Carmelo Anthony Killed Paul George’s Career

It is the general consensus in Indiana at least that “the Pacers won the Paul George trade.”

After all, the Pacers got Victor Oladipo, who didn’t need anyone to drop out due to injury in order to get into the All-Star Game. They got Domantas Sabonis, who went from statistically one of the league’s worst rookies in 2016-17 to an emerging star at center in 2017-18.

And they also got a team that won 48 games in the regular season, gave Cleveland their toughest test on the road to the Finals (sorry Boston, you guys had home court advantage and your four losses weren’t by a combined 11 points and a BS goaltending call that even the league admitted it screwed up), and looks to have a bright future with a fantastic young core of players.

What did the Thunder get? One more win than they had when Russell Westbrook was on a G-League team and went full Oscar Robertson to drag them to the playoffs, one more playoff win to bow out in six games instead of five because they had the higher seed, and the very real question in play of whether the Thunder could just save a bunch of money by just clearing cap room and letting Westbrook’s $205 million over the next five years just be a cost of getting butts in the seats in the C’mon, Chesapeake Bay Is 1,500 Miles From Here Arena.
\nAll this despite PG13 putting up a season commensurate with the level of play one would expect from him after all those years in Indiana.

Yet as George looks to sign with the Lakers in the offseason as everyone knows he will with or without LeBron James (spoiler alert: LeBron won’t go anywhere near that garbage fire of a front office that lets LaVar Ball play unofficial assistant GM), the perception around the league is that he’s cold product.

So what happened?

Carmelo Anthony happened, that’s what.

The Thunder were supposed to be a big deal, with Russ, PG, and Melo combining to create a team not radically different from the 2012 lockout team that made the NBA Finals. They were supposed to be the equal of the likes of Golden State and Houston.

But Melo was so putrid, so washed up beyond all hope of redemption, that he dragged the Thunder down with him.

Melo was one of three players with at least 2500 minutes played and a negative VORP; Andrew Wiggins and Harrison Barnes were the other two. And Barnes was at least close to the zero level on a team that was absolute garbage; it’s between Wiggins and Melo for who was the worst player in the entire league last season.

And turning the Thunder into a disaster movie that even Roland Emmerich would blanch at dragged George’s reputation down to the point where people started asking questions about whether PG13 is even all that good.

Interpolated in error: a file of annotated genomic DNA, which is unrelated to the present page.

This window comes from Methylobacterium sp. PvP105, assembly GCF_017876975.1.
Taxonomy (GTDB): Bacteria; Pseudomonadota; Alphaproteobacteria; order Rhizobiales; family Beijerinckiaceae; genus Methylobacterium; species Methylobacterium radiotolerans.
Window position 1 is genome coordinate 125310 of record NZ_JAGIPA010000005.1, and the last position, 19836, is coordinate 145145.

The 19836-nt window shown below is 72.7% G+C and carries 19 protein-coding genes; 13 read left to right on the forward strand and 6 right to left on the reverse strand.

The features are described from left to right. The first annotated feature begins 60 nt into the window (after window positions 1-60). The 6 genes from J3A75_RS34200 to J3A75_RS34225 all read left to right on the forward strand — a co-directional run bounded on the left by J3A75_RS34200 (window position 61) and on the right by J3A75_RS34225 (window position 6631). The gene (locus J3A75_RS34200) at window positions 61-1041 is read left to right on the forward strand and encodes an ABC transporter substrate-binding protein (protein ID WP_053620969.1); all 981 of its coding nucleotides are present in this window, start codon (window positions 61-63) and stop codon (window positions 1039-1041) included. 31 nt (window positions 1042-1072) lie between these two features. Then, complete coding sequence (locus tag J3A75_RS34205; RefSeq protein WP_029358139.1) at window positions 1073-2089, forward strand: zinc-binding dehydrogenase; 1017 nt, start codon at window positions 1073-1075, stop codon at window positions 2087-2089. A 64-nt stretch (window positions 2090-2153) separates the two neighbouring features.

Never mind that George shot 40.1 percent from three point land, the best full season of his career, despite absolutely no perimeter defenders fearing anyone else’s three-point shot (Westbrook’s is as bad and at times worse than Charles Barkley, the league’s all-time worst three-point shooter of anyone with a meaningful volume of attempts.)

Never mind that PG13’s midrange jumpers were always contested the same way they always were in Indiana because he had no outlet to pass the ball when the shot clock ran down and therefore he had to take a bad shot.

And never mind that his defense…actually, never mind his defense. He had a dead-even Defensive BPM on the season. Not bad but not great on a ninth-in-the-league defensive team.

The point is that Paul George couldn’t elevate himself to true superstar status in Indiana, and as second banana in Oklahoma City, he was less Kevin Durant and more Kevin Martin.

But it’s not fair to expect the second-best player on a bad team to play like a true All-Star. Nobody knew Oladipo was any good until he got to Indiana, got to run the team, and made a lot of All-NBA and All-Defense noise.

In Dipo’s case, it was because he was a bit player in the Russell Westbrook Show. It’s hard to look good when your team sucks and only wins games because your stat-hounding point guard is putting up triple-doubles on the nights you beat the teams you’re supposed to beat and carry that to the playoffs.

In PG13’s case, he’s getting downright underrated because expectations were so high in Oklahoma City that 48 wins was a disappointment, but one of his teammates is a stat-hounding glory boy who doesn’t win in the playoffs (if we needed any proof that Kevin Durant was the only reason the Thunder won anything, two straight Finals MVPs in Golden State ought to be enough) and the other is either the second-worst or the worst player in the entire NBA.

Teams are going to balk at giving PG13 a max deal in free agency, and the only reason he ends up on the Lakers might be because LA falls into him backwards and bids against themselves to pay him more than the market would otherwise bear.

But if the grown-ups in LA realize the market’s thin and PG will stay in OKC rather than take money from anyone other than his hometown team and they bid accordingly, that could end up costing George a ton…and if he wants a finger to point at, Carmelo Bad Teammate Anthony is going to be the guy.

It’s a plain old tragedy. Even jilted Pacers fans have got to just feel bad for the guy who used to be such a fixture at Bankers Life.